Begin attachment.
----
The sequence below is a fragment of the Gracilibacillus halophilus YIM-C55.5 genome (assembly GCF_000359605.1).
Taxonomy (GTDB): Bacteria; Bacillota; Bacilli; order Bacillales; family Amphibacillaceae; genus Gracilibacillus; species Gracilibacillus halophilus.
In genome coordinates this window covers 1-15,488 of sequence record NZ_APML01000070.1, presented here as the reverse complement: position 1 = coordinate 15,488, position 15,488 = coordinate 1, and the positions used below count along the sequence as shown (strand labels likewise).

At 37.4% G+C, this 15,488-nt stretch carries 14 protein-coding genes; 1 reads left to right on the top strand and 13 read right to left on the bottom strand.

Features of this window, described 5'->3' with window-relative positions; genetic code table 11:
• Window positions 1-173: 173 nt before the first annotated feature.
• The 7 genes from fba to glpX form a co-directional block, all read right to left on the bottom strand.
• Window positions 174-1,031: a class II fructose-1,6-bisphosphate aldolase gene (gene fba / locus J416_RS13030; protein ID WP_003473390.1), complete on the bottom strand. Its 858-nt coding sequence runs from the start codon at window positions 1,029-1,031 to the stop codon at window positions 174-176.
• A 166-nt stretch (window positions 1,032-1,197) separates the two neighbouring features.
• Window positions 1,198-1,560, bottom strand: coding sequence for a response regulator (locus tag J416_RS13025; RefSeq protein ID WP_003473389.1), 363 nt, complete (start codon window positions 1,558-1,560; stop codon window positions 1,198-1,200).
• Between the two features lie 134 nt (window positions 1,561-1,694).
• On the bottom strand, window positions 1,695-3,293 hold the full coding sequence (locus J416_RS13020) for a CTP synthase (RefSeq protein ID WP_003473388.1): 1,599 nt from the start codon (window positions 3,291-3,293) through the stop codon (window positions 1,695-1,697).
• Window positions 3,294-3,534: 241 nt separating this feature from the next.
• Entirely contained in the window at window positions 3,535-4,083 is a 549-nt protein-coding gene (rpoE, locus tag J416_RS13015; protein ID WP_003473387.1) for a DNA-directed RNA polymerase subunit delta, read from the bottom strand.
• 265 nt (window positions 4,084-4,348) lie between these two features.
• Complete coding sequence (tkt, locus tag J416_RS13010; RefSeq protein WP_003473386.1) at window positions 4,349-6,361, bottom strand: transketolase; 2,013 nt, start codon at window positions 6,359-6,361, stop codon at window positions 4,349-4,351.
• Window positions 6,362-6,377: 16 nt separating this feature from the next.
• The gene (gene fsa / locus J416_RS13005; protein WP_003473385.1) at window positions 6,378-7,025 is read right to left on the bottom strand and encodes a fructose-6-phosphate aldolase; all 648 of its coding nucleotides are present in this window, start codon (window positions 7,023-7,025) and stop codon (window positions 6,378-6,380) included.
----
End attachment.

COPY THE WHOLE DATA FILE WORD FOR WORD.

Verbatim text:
The sequence below is a fragment of the Gracilibacillus halophilus YIM-C55.5 genome (assembly GCF_000359605.1).
Taxonomy (GTDB): Bacteria; Bacillota; Bacilli; order Bacillales; family Amphibacillaceae; genus Gracilibacillus; species Gracilibacillus halophilus.
In genome coordinates this window covers 1-15,488 of sequence record NZ_APML01000070.1, presented here as the reverse complement: position 1 = coordinate 15,488, position 15,488 = coordinate 1, and the positions used below count along the sequence as shown (strand labels likewise).

At 37.4% G+C, this 15,488-nt stretch carries 14 protein-coding genes; 1 reads left to right on the top strand and 13 read right to left on the bottom strand.

Features of this window, described 5'->3' with window-relative positions; genetic code table 11:
• Window positions 1-173: 173 nt before the first annotated feature.
• The 7 genes from fba to glpX form a co-directional block, all read right to left on the bottom strand.
• Window positions 174-1,031: a class II fructose-1,6-bisphosphate aldolase gene (gene fba / locus J416_RS13030; protein ID WP_003473390.1), complete on the bottom strand. Its 858-nt coding sequence runs from the start codon at window positions 1,029-1,031 to the stop codon at window positions 174-176.
• A 166-nt stretch (window positions 1,032-1,197) separates the two neighbouring features.
• Window positions 1,198-1,560, bottom strand: coding sequence for a response regulator (locus tag J416_RS13025; RefSeq protein ID WP_003473389.1), 363 nt, complete (start codon window positions 1,558-1,560; stop codon window positions 1,198-1,200).
• Between the two features lie 134 nt (window positions 1,561-1,694).
• On the bottom strand, window positions 1,695-3,293 hold the full coding sequence (locus J416_RS13020) for a CTP synthase (RefSeq protein ID WP_003473388.1): 1,599 nt from the start codon (window positions 3,291-3,293) through the stop codon (window positions 1,695-1,697).
• Window positions 3,294-3,534: 241 nt separating this feature from the next.
• Entirely contained in the window at window positions 3,535-4,083 is a 549-nt protein-coding gene (rpoE, locus tag J416_RS13015; protein ID WP_003473387.1) for a DNA-directed RNA polymerase subunit delta, read from the bottom strand.
• 265 nt (window positions 4,084-4,348) lie between these two features.
• Complete coding sequence (tkt, locus tag J416_RS13010; RefSeq protein WP_003473386.1) at window positions 4,349-6,361, bottom strand: transketolase; 2,013 nt, start codon at window positions 6,359-6,361, stop codon at window positions 4,349-4,351.
• Window positions 6,362-6,377: 16 nt separating this feature from the next.
• The gene (gene fsa / locus J416_RS13005; protein WP_003473385.1) at window positions 6,378-7,025 is read right to left on the bottom strand and encodes a fructose-6-phosphate aldolase; all 648 of its coding nucleotides are present in this window, start codon (window positions 7,023-7,025) and stop codon (window positions 6,378-6,380) included.